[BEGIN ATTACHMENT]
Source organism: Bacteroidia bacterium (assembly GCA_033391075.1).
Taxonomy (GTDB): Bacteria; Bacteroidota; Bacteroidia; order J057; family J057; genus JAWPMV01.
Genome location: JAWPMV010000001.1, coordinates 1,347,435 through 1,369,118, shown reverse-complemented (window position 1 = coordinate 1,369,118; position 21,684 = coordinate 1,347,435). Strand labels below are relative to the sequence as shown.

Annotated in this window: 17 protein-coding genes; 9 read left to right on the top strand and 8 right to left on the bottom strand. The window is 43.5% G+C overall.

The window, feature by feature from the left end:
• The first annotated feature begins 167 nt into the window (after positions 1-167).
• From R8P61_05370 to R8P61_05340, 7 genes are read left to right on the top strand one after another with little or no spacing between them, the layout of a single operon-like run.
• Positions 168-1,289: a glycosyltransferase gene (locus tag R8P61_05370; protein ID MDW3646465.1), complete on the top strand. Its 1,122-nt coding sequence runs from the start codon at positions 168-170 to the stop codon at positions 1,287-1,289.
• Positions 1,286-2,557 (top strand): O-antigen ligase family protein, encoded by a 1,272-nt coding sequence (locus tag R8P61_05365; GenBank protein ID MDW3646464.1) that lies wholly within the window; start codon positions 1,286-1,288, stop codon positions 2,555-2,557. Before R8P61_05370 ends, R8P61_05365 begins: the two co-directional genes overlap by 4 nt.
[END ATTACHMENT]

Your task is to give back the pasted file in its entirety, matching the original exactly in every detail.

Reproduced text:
Source organism: Bacteroidia bacterium (assembly GCA_033391075.1).
Taxonomy (GTDB): Bacteria; Bacteroidota; Bacteroidia; order J057; family J057; genus JAWPMV01.
Genome location: JAWPMV010000001.1, coordinates 1,347,435 through 1,369,118, shown reverse-complemented (window position 1 = coordinate 1,369,118; position 21,684 = coordinate 1,347,435). Strand labels below are relative to the sequence as shown.

Annotated in this window: 17 protein-coding genes; 9 read left to right on the top strand and 8 right to left on the bottom strand. The window is 43.5% G+C overall.

The window, feature by feature from the left end:
• The first annotated feature begins 167 nt into the window (after positions 1-167).
• From R8P61_05370 to R8P61_05340, 7 genes are read left to right on the top strand one after another with little or no spacing between them, the layout of a single operon-like run.
• Positions 168-1,289: a glycosyltransferase gene (locus tag R8P61_05370; protein ID MDW3646465.1), complete on the top strand. Its 1,122-nt coding sequence runs from the start codon at positions 168-170 to the stop codon at positions 1,287-1,289.
• Positions 1,286-2,557 (top strand): O-antigen ligase family protein, encoded by a 1,272-nt coding sequence (locus tag R8P61_05365; GenBank protein ID MDW3646464.1) that lies wholly within the window; start codon positions 1,286-1,288, stop codon positions 2,555-2,557. Before R8P61_05370 ends, R8P61_05365 begins: the two co-directional genes overlap by 4 nt.